©Sara (Hartenstine) Alepin {Photos from the Harty ı Wedding, Event, Portrait, and Lifestyle Photography}www.PhotosFromTheHarty.com

George Banker at the Marine War Memorial. Photo: Sara Hartenstine Alepin,  Photos from the Harty 

George Banker and his Marine Corps Marathon resume

To pin a label on George Banker, you’d have to get him to slow down first. He’s a runner, an organizer, a historian, a photographer, a speaker, a joker, a mentor, a problem solver, and whatever else anyone needs him to be.

2013

Army Capt. Kelly Calway just after the 19 mile mark of the Marine Corps Marathon. Photo: Jimmy Daly

Army Capt. Kelly Calway just after the 19 mile mark of the Marine Corps Marathon. Photo: Jimmy Daly

Calway notches MCM title, Olympic Trials qualifier

With a strong lead in the Marine Corps Marathon, Army Capt. Kelly Calway had her opportunity–run harder now or spend seven months regretting it. With an impending deployment to Kuwait waiting for her a week later, the cool day in Washington was her chance to take care of qualifying for the U.S. Olympic Trials.

Girma Bedada holds a sizable lead five miles into the Marine Corps Marathon. Photo:Jimmy Daly Girma Bedada holds a sizable lead five miles into the Marine Corps Marathon. Photo:Jimmy Daly

Girma Bedada holds a sizable lead five miles into the Marine Corps Marathon. Photo: Jimmy Daly

Men’s MCM winner holds lead for more than 25 miles

Wire-to-wire. It almost has no place in any talk about a marathon, maybe only in a tall tale. The race is too long, too grueling, too open to disruption. But Girma Bedada did it at the Marine Corps Marathon, running 2:21:31.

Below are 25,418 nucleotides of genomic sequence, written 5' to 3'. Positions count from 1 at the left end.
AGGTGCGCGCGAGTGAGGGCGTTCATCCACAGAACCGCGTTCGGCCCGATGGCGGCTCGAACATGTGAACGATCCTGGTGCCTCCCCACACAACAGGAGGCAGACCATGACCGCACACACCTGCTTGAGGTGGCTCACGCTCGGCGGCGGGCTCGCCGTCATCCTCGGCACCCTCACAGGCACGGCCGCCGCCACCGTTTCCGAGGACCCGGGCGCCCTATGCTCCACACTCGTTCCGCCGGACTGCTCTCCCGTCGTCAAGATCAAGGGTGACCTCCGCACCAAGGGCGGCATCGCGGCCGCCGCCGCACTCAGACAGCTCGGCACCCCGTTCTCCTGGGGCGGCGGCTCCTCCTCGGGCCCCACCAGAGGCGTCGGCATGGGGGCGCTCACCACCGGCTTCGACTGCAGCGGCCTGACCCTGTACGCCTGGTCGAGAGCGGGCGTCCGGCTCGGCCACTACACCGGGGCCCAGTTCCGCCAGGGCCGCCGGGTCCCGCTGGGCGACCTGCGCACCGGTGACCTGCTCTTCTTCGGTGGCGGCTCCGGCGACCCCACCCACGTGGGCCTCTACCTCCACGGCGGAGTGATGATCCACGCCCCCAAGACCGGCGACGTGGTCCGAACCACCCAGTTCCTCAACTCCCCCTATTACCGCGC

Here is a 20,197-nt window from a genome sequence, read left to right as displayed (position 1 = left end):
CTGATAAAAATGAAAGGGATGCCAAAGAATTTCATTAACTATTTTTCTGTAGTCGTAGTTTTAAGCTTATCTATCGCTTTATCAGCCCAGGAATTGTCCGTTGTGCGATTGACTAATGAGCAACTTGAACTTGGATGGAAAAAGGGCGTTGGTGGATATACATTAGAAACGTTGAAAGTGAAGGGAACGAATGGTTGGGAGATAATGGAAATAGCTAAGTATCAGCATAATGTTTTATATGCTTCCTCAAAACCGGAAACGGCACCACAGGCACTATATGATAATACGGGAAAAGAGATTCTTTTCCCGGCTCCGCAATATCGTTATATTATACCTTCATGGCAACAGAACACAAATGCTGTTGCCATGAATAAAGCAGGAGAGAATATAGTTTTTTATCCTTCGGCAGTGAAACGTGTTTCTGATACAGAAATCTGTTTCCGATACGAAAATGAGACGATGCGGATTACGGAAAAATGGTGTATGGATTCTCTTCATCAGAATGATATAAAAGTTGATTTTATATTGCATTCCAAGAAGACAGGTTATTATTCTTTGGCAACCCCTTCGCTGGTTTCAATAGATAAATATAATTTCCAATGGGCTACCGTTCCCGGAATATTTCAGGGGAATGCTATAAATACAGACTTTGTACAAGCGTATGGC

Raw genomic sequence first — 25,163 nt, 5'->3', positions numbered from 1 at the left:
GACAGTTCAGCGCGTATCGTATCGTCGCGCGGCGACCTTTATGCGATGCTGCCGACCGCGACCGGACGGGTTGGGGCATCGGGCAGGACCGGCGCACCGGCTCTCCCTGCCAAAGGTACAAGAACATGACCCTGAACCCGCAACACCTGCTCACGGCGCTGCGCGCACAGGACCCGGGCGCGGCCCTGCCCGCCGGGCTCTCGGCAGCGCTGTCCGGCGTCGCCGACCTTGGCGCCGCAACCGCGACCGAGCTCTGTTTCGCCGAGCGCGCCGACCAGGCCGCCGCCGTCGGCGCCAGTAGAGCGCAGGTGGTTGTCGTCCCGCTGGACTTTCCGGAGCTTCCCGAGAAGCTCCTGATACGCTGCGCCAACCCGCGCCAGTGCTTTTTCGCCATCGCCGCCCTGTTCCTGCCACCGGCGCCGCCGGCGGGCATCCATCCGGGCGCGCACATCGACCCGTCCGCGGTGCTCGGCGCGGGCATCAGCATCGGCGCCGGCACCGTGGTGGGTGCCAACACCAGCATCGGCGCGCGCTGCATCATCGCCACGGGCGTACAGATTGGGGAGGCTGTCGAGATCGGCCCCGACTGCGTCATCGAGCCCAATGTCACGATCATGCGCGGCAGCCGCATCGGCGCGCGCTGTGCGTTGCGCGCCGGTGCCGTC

Marine Corps Marathon runners relax and convalesce after the race. Photo: Jimmy Daly

Marine Corps Marathon runners relax and convalesce after the race. Photo: Jimmy Daly

Marine Corps midpackers find a lot to like

Much like Girma Bedada and Kelly Calway‘s efforts, Mike Kunzer‘s race at the Marine Corps Marathon was the culmination of years of preparation and training.

 

Spectators cheer for family and friends along Jefferson Drive along the National Mall. Photo: Jimmy Daly

Spectators cheer for family and friends along Jefferson Drive along the National Mall. Photo: Jimmy Daly

Marine Corps Marathon spectators prove running is a team sport

They hold their signs proudly while their eyes scan the road. It’s not easy: being in the right place at the right time. All the while they wonder: Do I have their pace right in my head? Did I miss them?

Rock Creek Parkway during the Marine Corps Marathon. Photo: Jimmy Daly

Rock Creek Parkway during the Marine Corps Marathon. Photo: Jimmy Daly

Shutdown Palace: When the Congressional budget impasse nearly ruined a marathon

Runners run, elected officials legislate and besides the dozens of honorary congressional chairman for the Cherry Blossom Ten Mile, never the twain shall meet. Until October 2013. The first federal government shutdown in 17 years threw the running community into uncertainty as runners were ostensibly banned from National Parks Service property and race permits for that land disintegrated, putting the region’s marquee race in doubt.